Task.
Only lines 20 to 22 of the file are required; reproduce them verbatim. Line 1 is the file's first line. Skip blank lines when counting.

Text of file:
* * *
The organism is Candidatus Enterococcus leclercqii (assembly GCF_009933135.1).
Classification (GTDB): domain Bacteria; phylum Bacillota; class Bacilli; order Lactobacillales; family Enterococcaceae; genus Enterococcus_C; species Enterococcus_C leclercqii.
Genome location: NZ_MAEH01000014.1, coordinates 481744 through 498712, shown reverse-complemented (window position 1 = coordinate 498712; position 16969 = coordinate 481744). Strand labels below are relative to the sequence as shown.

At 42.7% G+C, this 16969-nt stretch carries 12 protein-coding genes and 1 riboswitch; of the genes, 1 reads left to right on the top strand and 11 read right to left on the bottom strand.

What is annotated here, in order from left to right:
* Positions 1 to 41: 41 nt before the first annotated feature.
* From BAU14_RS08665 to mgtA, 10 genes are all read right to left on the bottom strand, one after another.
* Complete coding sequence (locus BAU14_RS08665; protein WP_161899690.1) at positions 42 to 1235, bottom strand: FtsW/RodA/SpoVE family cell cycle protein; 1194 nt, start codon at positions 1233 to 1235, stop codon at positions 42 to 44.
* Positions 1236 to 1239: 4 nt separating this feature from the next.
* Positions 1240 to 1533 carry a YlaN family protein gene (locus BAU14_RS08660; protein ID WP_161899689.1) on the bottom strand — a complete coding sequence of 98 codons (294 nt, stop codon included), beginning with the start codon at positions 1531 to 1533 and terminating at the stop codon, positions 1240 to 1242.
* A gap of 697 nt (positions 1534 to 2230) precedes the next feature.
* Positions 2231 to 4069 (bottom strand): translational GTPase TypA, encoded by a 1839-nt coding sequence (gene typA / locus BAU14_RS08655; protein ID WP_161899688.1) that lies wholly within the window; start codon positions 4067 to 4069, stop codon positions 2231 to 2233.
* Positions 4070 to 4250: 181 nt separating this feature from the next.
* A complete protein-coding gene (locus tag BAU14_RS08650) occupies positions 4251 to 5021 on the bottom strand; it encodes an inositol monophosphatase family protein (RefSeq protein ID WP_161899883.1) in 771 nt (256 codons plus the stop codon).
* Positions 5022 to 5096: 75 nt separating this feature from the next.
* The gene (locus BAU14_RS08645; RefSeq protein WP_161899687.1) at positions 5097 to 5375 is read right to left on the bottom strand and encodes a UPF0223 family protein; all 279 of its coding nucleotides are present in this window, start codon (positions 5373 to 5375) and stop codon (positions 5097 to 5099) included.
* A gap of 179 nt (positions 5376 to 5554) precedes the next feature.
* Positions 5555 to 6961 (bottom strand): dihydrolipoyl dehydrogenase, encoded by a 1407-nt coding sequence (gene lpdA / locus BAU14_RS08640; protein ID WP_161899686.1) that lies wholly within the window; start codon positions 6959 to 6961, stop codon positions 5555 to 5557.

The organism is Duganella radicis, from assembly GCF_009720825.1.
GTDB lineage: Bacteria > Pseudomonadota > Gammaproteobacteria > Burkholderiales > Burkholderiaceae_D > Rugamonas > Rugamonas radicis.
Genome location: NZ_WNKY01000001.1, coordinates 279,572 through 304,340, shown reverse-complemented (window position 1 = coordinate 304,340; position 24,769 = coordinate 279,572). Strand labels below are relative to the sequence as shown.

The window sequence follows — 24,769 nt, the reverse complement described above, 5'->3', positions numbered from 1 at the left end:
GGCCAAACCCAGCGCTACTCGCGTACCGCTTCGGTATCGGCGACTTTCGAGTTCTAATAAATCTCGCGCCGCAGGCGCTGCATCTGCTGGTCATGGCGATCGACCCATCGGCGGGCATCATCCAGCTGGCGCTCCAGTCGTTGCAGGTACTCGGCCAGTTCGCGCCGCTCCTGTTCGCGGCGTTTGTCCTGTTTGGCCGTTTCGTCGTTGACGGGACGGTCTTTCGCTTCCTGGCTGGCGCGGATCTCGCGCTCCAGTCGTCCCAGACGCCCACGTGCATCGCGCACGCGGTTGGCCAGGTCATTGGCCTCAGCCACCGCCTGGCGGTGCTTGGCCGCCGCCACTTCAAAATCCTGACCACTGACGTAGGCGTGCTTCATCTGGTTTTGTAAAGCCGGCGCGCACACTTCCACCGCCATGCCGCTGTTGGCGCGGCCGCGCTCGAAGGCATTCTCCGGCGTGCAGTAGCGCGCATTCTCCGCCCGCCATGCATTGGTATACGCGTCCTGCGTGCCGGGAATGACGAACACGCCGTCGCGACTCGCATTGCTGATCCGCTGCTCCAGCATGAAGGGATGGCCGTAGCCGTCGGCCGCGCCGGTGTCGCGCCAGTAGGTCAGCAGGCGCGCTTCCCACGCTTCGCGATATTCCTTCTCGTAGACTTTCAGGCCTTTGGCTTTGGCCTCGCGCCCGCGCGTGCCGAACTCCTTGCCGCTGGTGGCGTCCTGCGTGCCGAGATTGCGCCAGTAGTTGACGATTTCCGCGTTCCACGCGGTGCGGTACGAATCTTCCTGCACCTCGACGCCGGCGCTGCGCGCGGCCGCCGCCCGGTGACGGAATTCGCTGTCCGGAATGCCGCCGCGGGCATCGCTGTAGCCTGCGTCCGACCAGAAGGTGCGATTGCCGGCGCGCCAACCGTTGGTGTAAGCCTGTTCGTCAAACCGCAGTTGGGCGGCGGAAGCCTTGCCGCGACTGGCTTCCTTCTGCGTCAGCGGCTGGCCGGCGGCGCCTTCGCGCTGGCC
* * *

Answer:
GTDB lineage: Bacteria > Pseudomonadota > Gammaproteobacteria > Burkholderiales > Burkholderiaceae_D > Rugamonas > Rugamonas radicis.
Genome location: NZ_WNKY01000001.1, coordinates 279,572 through 304,340, shown reverse-complemented (window position 1 = coordinate 304,340; position 24,769 = coordinate 279,572). Strand labels below are relative to the sequence as shown.

The window sequence follows — 24,769 nt, the reverse complement described above, 5'->3', positions numbered from 1 at the left end: